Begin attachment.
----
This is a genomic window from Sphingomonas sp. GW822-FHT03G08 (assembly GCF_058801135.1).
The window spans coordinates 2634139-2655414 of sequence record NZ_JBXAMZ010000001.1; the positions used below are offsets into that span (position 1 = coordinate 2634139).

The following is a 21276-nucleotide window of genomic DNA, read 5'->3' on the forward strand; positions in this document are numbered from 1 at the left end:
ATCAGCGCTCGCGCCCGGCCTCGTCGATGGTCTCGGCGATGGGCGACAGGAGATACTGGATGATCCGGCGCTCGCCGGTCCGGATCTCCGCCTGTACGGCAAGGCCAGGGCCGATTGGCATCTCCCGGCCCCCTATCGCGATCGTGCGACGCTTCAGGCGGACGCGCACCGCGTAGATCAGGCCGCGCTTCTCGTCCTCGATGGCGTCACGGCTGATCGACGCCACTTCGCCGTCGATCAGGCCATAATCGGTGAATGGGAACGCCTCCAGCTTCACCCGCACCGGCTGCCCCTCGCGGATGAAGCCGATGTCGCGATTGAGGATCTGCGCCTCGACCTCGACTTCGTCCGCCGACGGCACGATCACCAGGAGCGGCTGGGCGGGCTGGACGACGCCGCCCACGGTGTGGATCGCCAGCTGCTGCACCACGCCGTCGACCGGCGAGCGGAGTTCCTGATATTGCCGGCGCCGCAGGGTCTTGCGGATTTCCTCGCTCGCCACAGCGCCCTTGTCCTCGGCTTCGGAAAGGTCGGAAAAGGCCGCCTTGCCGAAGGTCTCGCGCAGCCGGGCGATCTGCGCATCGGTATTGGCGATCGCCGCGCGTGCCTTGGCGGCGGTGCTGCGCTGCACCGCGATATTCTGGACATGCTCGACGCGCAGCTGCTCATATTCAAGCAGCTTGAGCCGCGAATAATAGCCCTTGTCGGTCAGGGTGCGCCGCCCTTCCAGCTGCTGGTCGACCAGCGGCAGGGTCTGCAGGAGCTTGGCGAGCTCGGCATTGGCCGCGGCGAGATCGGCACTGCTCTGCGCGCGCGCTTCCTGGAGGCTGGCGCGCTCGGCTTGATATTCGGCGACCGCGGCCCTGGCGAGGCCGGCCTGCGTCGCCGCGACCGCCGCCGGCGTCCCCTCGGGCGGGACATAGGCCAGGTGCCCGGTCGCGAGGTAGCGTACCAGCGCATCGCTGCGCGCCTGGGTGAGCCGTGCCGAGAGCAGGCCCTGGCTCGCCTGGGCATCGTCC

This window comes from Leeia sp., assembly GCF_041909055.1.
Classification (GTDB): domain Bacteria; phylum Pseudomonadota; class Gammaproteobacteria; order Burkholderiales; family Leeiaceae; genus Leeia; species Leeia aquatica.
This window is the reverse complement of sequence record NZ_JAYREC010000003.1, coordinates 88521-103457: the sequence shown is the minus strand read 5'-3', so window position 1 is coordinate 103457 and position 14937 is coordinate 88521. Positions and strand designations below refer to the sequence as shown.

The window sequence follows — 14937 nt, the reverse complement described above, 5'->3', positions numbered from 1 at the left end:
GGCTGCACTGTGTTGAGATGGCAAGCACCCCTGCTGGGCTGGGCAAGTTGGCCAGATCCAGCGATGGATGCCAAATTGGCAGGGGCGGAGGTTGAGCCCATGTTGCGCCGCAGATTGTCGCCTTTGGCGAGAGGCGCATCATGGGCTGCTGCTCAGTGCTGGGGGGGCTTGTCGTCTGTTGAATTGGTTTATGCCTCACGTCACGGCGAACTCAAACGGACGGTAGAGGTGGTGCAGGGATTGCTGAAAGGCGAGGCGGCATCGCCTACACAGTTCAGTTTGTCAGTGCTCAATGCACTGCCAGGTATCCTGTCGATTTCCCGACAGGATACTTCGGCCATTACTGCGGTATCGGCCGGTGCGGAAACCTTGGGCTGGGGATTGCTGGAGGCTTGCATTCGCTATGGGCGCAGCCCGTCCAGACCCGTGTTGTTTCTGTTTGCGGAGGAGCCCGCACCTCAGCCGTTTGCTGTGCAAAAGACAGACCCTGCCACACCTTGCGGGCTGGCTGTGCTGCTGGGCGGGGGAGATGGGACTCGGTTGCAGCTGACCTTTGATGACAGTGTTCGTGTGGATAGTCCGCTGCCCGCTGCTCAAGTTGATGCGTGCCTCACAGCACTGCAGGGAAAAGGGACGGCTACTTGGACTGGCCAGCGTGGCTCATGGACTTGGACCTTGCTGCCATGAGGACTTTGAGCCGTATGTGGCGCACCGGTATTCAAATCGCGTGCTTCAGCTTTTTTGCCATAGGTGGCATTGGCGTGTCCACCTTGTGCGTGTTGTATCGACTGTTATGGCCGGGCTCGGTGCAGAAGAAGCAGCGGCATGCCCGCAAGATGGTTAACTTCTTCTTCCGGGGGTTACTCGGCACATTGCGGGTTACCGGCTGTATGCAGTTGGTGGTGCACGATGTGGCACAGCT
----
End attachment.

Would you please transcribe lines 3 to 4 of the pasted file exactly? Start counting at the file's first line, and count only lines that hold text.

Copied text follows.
The following is a 21276-nucleotide window of genomic DNA, read 5'->3' on the forward strand; positions in this document are numbered from 1 at the left end:
ATCAGCGCTCGCGCCCGGCCTCGTCGATGGTCTCGGCGATGGGCGACAGGAGATACTGGATGATCCGGCGCTCGCCGGTCCGGATCTCCGCCTGTACGGCAAGGCCAGGGCCGATTGGCATCTCCCGGCCCCCTATCGCGATCGTGCGACGCTTCAGGCGGACGCGCACCGCGTAGATCAGGCCGCGCTTCTCGTCCTCGATGGCGTCACGGCTGATCGACGCCACTTCGCCGTCGATCAGGCCATAATCGGTGAATGGGAACGCCTCCAGCTTCACCCGCACCGGCTGCCCCTCGCGGATGAAGCCGATGTCGCGATTGAGGATCTGCGCCTCGACCTCGACTTCGTCCGCCGACGGCACGATCACCAGGAGCGGCTGGGCGGGCTGGACGACGCCGCCCACGGTGTGGATCGCCAGCTGCTGCACCACGCCGTCGACCGGCGAGCGGAGTTCCTGATATTGCCGGCGCCGCAGGGTCTTGCGGATTTCCTCGCTCGCCACAGCGCCCTTGTCCTCGGCTTCGGAAAGGTCGGAAAAGGCCGCCTTGCCGAAGGTCTCGCGCAGCCGGGCGATCTGCGCATCGGTATTGGCGATCGCCGCGCGTGCCTTGGCGGCGGTGCTGCGCTGCACCGCGATATTCTGGACATGCTCGACGCGCAGCTGCTCATATTCAAGCAGCTTGAGCCGCGAATAATAGCCCTTGTCGGTCAGGGTGCGCCGCCCTTCCAGCTGCTGGTCGACCAGCGGCAGGGTCTGCAGGAGCTTGGCGAGCTCGGCATTGGCCGCGGCGAGATCGGCACTGCTCTGCGCGCGCGCTTCCTGGAGGCTGGCGCGCTCGGCTTGATATTCGGCGACCGCGGCCCTGGCGAGGCCGGCCTGCGTCGCCGCGACCGCCGCCGGCGTCCCCTCGGGCGGGACATAGGCCAGGTGCCCGGTCGCGAGGTAGCGTACCAGCGCATCGCTGCGCGCCTGGGTGAGCCGTGCCGAGAGCAGGCCCTGGCTCGCCTGGGCATCGTCC